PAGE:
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PNAS Papers Tie De Novo Mutations to Sudden Unexplained Death in Childhood, Genetic Pathology of Abdominal Aortic Aneurysm

Using next-generation sequencing data, a team led by researchers from New York University and the University of North Carolina at Chapel Hill have uncovered mutations associated with sudden unexplained death in childhood (SUDC). Annually, about 400 children in the US aged 1 year and older die suddenly from unexplained causes. To investigate genetic risk factors for SUDC, the researchers studied whole-exome sequence data from 124 trios comprising a deceased child and their parents. As reported in this week's Proceedings of the National Academy of Sciences, they found nonsynonymous mutations, mostly de novo, were highly enriched in genes associated with cardiac and seizure disorders relative to controls and contributed to 9 percent of deaths. The team also discovered significant over-transmission of loss-of-function or pathogenic missense variants in cardiac and seizure disorder genes. The findings, the investigators write, indicate that deleterious de novo mutations are "significant genetic risk factors for childhood sudden unexplained death, and that their identification may lead to medical intervention that ultimately saves lives."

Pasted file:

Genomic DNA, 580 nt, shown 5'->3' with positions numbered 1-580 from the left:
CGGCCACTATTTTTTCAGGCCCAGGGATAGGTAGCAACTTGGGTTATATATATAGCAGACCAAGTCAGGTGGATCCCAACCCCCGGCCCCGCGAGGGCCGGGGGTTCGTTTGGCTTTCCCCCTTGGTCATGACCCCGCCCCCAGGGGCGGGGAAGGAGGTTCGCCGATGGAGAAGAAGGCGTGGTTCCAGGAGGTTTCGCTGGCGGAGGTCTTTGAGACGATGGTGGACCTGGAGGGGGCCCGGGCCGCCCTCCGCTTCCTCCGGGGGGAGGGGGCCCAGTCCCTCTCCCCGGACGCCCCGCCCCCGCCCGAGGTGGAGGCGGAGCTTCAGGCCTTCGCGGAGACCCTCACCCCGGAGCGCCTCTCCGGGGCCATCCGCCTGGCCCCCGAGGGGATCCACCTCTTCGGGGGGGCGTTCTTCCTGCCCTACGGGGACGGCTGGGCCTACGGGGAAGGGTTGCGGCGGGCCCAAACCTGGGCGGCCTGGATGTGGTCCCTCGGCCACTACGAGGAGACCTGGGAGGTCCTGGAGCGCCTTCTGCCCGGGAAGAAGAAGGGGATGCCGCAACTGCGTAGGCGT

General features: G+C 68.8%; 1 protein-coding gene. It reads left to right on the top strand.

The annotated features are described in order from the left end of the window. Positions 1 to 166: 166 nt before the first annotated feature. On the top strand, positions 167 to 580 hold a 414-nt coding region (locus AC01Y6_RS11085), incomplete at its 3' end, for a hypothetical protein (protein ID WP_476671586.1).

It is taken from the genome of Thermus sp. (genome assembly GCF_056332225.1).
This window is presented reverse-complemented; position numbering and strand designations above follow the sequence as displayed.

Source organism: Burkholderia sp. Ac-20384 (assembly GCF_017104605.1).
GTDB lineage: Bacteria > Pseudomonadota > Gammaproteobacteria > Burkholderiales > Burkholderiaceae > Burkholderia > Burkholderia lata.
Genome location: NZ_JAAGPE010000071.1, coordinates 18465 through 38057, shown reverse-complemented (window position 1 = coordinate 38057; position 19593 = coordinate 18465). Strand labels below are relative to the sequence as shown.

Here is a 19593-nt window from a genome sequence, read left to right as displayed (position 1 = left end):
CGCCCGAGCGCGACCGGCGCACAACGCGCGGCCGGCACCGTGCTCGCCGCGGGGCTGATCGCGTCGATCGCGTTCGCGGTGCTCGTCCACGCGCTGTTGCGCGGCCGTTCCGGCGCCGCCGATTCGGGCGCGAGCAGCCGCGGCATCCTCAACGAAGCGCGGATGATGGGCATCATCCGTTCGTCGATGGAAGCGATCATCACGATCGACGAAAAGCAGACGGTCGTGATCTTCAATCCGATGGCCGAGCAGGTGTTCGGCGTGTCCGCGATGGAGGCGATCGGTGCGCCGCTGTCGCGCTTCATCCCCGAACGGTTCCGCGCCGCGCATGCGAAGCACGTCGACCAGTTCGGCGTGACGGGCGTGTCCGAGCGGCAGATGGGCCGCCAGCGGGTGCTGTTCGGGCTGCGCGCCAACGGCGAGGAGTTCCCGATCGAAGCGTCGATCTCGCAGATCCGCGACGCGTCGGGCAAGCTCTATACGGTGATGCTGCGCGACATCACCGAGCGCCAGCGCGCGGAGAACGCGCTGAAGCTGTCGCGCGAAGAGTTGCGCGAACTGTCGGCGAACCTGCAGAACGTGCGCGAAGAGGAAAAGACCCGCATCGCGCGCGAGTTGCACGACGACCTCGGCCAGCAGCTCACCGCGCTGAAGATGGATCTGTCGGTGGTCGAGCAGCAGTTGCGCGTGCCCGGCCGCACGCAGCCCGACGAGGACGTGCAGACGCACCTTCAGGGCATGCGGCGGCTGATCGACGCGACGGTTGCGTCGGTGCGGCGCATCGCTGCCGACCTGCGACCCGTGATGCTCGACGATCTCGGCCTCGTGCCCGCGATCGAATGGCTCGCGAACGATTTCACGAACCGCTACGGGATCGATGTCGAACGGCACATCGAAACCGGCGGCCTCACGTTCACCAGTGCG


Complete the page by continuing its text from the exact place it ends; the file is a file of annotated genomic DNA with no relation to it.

Combining whole-genome sequencing data with gene regulatory relations in disease-relevant cell types, a Stanford University-led group has identified key players in the pathogenesis of abdominal aortic aneurysm (AAA). Despite the prevalence of AAA, its genetic pathology is poorly understood. Presenting their work in the Proceedings of the National Academy of Sciences, the researchers analyzed whole-genome sequencing (WGS) data in cell types involved in AAA, finding changes in predicted chromatin accessibility between AAA patients and controls. This information was then integrated with disease-associated variants in regulatory elements and gene bodies, providing insights into the etiology and pathogenetic mechanisms of AAA. The study, the authors write, "provides an avenue to decipher underlying mechanisms of disease by combining WGS data with gene regulatory relationships in relevant cell types."